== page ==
Alice Procter: “The Whole Picture”,
Art historian Alice Procter © Portrait by Connor Harris.
Rachel Spence, Alice Procter on her Uncomfortable Art Tours and the case for restitution, Financial Times, 26 May 2020
The art historian is ruffling feathers by uncovering the stories behind works that museums aren’t telling
Tucked away in the stores of the British Museum are seven mokomakai. The mummified heads of Maori people bearing facial tattoos that were part of Maori tradition up until the 19th century, they were intended to be part of a sacred funerary ritual, to be held privately and honoured by the family of the deceased. Even when they were used as objects of military exchange or trophies, they were treated as tapu — spiritual or restricted. In 2006, the British Museum received a request from Te Papa Tongarewa, the Museum of New Zealand, to repatriate its mokomakai on the grounds that they were not objects but tupuna (ancestors). The British Museum refused.
In justifying their choice, the trustees argued: “It was not clear whether or not a process of mortuary disposal had been interrupted or disturbed; and it was not clear that the importance of the remains to an original community outweighed the significance and importance of the remains as sources of information about human history.”
Art historian and anthropologist Alice Procter isn’t convinced. She believes that “a museum is not the right place for these objects to be, however they got there.” If you imagine how it might feel to see one of your own relatives, however distant, on display, it’s difficult to disagree with her.
The story of the mokomakai is just one of a skein of similar narratives recounted in Procter’s recent book The Whole Picture. Here she dissects western museum culture with such forensic fury that it might be difficult for the reader ever to view those institutions in the same way again. Probing, jargon-free and written with the pace of a detective story, The Whole Picture incorporates restitution issues but also touches on representation and curation. It finishes with a provocative analysis of the way in which contemporary artists — from Yinka Shonibare to Tania Bruguera — have tried to tackle these subjects during museum residencies.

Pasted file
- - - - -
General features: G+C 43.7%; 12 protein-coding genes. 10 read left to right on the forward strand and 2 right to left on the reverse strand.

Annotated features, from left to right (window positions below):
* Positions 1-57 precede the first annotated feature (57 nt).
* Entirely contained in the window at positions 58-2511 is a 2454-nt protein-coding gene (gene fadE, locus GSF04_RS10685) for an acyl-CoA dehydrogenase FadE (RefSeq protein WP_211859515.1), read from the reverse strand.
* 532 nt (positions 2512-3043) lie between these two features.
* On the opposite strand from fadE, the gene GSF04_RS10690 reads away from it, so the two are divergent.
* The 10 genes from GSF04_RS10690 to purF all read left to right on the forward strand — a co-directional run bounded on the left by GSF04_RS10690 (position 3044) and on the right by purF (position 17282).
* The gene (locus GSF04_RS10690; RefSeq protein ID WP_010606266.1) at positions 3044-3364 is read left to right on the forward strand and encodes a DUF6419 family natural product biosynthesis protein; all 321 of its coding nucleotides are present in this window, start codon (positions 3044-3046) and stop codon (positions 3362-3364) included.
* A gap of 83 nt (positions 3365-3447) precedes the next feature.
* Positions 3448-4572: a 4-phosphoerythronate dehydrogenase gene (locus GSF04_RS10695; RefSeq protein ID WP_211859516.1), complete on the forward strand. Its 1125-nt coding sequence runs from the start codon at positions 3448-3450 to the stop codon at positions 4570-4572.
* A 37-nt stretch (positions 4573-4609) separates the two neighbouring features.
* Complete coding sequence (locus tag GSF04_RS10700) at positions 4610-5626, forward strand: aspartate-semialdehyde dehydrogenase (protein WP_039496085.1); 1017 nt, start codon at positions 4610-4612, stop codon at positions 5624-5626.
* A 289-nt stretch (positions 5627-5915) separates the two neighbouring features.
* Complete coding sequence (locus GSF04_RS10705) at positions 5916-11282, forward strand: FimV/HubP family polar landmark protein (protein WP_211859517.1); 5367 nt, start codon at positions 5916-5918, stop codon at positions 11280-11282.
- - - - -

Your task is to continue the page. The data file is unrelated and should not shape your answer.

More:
Procter skewers William Hamilton, whose sale of antiquities to the British Museum in 1772 was a founding column of its collection. Hamilton, she points out, simply ignored the export ban in Naples. where he was based. that had been in place since 1765. She also coruscates the Pitt Rivers Museum in Oxford for its insensitivity in displaying tsantas, human heads from Shuar communities in South America “in a narrative of strange and exotic danger [because] they are so taken out of context”.
However, she is keen on the idea of a performance by Coco Fusco and Guillermo Gómez-Peña that toured museums in Australia, the US and Europe in 1992. The pair caged themselves like animals in order, as Fusco puts it, to expose “western concepts of the […] primitive Other”. Yet in practice, Procter points out, gallery attendants found themselves having to act as “zoo guards” and handle excitable crowds.
Given her visceral prose, I was nervous about talking to Procter, yet when we catch up on Skype, she is gentle, engaging and apparently unaware of her achievement. When I congratulate her fulsomely on her book, she says: “You’re the first person who’s said anything like that, apart from my family and friends.”
Still only 25, she was born in Sydney, moved with her family to Hong Kong when she was two, and then to London when she was seven. With lawyer parents who regularly took her to museums, Procter says she “never questioned” her access to cultural institutions but adds that she was also brought up to be “conscious of my privilege and position”. At 17, she started volunteering in the education department of Westminster Abbey. (When I compliment her on her lucid prose, she puts it down to years spent “holding the attention of seven-year-olds”).
The genesis of her book came while studying art history and then anthropology at University College London. Here, Procter became frustrated. She felt that almost “none of my lecturers wanted to engage in any depth” with the imperialist legacy of western culture. She responded by designing the “Uncomfortable Art Tours” which take place at the National Gallery, the National Portrait Gallery, the British Museum, the V&A, Tate Britain and The Queen’s House (National Maritime Museum). Given Procter’s premise that “the history of British art . . . was written by collectors who traded in landscapes and lives”, it’s no surprise that the tours are unofficial.